Automatic vending machines

The need

People transportation is a business. Public or private, there is always accountability. In othr words, nothing is free.  There are exceptions, in some countries, but the vast majority of transportation companies use a ticketing system. Pay first, get a ticket , and use it to get onto the bus. Historically, the ticketing system started  with real people selling them. The human-to-human interaction exists today, but with small exceptions, there is an automated machine next or close to the selling point. It is sad, but in the future, there will be a moment when all ticketing will be done by the machines. Not today, not tomorrow, but  that moment will come. The cost killers are just around the corner.

The machines

Most of the time, the automatic ticket vending machines (ATVMs) have a display and several buttons. Some very recent ATVMs have a touch display, without any other buttons. Efficiency is everywhere. The old models still have the green (Validate) and red (Cancel) buttons.  A typical machine has a vending cycle:

  • selection of the tickets (if there is more than one type/category);
  • payment of the tickets, cash or card;
  • release of the tickets, most often via local printing .

 

atvm-34

The tickets

There are three  very frequent types of tickets:

  • paper (carton) tickets;
  • electronic tickets (credit card size, NFC smart card);
  • self-printed ticket.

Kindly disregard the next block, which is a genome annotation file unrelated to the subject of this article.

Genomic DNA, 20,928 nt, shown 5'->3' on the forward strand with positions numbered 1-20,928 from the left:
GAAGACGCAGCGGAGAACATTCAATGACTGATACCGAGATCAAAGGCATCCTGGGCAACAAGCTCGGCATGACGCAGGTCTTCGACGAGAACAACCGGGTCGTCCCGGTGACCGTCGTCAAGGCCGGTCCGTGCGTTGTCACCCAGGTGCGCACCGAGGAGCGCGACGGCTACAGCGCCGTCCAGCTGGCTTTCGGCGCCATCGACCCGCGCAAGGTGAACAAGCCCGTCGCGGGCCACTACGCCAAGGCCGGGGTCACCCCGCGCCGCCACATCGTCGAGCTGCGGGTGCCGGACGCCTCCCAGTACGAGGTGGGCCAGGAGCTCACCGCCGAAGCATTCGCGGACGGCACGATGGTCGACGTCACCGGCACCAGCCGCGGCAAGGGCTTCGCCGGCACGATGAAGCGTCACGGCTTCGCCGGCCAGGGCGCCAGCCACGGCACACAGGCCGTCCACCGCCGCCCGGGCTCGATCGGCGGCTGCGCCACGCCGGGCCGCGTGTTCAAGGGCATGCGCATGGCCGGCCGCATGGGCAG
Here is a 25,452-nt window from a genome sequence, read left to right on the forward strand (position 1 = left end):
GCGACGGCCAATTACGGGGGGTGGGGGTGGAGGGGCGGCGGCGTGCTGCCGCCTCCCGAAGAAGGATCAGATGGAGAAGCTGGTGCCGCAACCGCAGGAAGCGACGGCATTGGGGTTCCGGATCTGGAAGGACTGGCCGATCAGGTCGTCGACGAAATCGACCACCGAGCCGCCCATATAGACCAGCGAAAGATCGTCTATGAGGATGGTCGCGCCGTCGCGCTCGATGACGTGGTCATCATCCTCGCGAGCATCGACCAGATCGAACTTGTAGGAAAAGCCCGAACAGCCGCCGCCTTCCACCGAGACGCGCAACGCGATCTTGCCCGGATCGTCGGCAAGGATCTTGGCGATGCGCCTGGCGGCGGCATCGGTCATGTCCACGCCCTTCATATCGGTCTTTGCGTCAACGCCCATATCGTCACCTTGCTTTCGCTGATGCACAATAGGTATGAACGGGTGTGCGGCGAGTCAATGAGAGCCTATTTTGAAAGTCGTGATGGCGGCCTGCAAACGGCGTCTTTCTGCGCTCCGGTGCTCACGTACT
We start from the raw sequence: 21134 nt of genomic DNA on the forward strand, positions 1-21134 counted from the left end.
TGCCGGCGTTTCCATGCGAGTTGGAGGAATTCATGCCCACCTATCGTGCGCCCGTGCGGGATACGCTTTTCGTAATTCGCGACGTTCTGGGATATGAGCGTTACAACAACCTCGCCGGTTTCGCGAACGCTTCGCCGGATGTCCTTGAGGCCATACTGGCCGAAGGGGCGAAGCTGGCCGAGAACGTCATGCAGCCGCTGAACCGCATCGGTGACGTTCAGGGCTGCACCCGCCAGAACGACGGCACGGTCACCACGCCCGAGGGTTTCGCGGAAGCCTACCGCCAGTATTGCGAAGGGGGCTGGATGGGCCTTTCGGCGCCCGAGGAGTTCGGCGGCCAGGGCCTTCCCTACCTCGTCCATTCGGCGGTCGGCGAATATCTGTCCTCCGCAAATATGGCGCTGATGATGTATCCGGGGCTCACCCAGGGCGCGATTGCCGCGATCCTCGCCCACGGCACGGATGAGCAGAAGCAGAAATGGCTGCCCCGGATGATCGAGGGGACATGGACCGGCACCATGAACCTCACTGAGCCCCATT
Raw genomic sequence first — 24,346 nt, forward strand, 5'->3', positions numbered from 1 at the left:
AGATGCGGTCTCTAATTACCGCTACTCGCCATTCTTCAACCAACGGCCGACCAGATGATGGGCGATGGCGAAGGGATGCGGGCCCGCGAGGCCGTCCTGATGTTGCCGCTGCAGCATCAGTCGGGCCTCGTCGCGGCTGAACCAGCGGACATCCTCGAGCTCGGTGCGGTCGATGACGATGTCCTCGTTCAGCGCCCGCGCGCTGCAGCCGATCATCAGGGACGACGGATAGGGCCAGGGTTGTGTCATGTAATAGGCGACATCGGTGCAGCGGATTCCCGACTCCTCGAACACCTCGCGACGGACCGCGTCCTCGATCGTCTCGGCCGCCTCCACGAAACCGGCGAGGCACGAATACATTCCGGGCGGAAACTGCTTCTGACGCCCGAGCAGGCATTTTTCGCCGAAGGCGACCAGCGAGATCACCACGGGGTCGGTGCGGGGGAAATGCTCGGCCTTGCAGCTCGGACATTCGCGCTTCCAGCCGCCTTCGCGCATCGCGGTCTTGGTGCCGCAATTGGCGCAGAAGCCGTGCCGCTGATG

The first kind is the  least  expensive. Its size varies between 3 by 1 inches to the credit card size. It may have a magnetic strip. Recent cost-reduction procedures have led to low quality magnetic tracks in many paper tickets.  They are vulnerable to  (electro-)magnetic fields, such as the ones generated by the cell phones.

atvm-2The cost-reduction campaign has a byproduct : the electronic ticket. Often a credit card variant, it has a chip. Its life varies between 5 and 10 years. Very resistant to electromagnetic  fields, this type of ticket is best used as  monthly or annually pass, Unlike the paper ticket, the electronic support costs between $1 and $5 depending on the level  of security in the chip or on the price policy of the issuer.

The cheapestatvm-1 of the tickets is the one self-printed on a sheet of paper. The biggest issue is the security. As it an be printed by anyone, it has to have some builtin security, often a bar / QR code.

A new form of ticket has emerged a couple of years ago: the SMS ticket. It is build on the security of the mobile networks as the identity of people is often the same as the one of their cell phones. The author has yet to use such a ticket.

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